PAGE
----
[15] See Human Rights Watch (1999), view Internet Sources.

[16] View Appendix B.

[17] See Clogg (ed.) (2002), p. 83.

[18] See Ackermann (2000), p. 5f.

[19] See Hirschon (ed.), (2004), p. 131.

[20] View Appendix D.

[21] See Adiyeke (2002), p. 11.

[22] The full text of theVienna declaration can be found in OHCHR (1993), view Internet Sources.

[23] See Adiyeke, (2002), p. 13.

[24] Ibid., p. 13.

[25] See Human Rights Watch (1999), view Internet Sources.

[26] See United Nations (2006), view Internet Sources.

[27] See United Nations (2006), view Internet Sources.

[28] OHCHR (2005), view Internet Sources, highlights by me.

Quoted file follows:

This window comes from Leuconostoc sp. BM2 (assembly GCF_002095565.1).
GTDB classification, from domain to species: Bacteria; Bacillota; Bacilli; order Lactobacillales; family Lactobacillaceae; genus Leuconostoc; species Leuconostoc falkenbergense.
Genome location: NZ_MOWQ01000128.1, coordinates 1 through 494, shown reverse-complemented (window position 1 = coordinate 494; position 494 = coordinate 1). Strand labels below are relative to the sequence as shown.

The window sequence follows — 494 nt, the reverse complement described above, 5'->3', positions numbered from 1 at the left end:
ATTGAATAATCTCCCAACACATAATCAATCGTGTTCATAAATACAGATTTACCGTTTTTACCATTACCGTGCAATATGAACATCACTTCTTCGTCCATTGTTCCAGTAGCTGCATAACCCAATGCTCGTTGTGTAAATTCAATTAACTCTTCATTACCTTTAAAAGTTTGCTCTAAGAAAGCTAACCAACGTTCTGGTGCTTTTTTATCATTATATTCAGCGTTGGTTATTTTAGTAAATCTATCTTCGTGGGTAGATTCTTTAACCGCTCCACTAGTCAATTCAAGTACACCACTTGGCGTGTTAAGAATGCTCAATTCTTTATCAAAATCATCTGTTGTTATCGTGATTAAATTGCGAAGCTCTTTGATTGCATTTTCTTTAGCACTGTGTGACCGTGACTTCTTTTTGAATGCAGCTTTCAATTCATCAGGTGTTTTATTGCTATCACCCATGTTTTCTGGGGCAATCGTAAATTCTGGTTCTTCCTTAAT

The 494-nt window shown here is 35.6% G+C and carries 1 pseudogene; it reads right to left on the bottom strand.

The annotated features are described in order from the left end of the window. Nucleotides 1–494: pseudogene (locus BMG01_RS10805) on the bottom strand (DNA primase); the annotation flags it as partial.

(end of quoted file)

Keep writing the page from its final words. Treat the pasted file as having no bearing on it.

[29] See Council of Europe (2007), view Internet Sources.

[30] See Tsitselikis (2004), view Internet Sources.

[31] See Yahoogroups (2003), view Internet Sources.

[32] Ibid.

[33] The articles can be found in Appendix C.

[34] See Tsitselikis (2004), view Internet Sources.

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Minorities in Greece - Legal regulations and third party influence
Bilgi University İstanbul
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Susanne Voigt (Author), 2007, Minorities in Greece - Legal regulations and third party influence , Munich, GRIN Verlag, https://www.grin.com/document/186424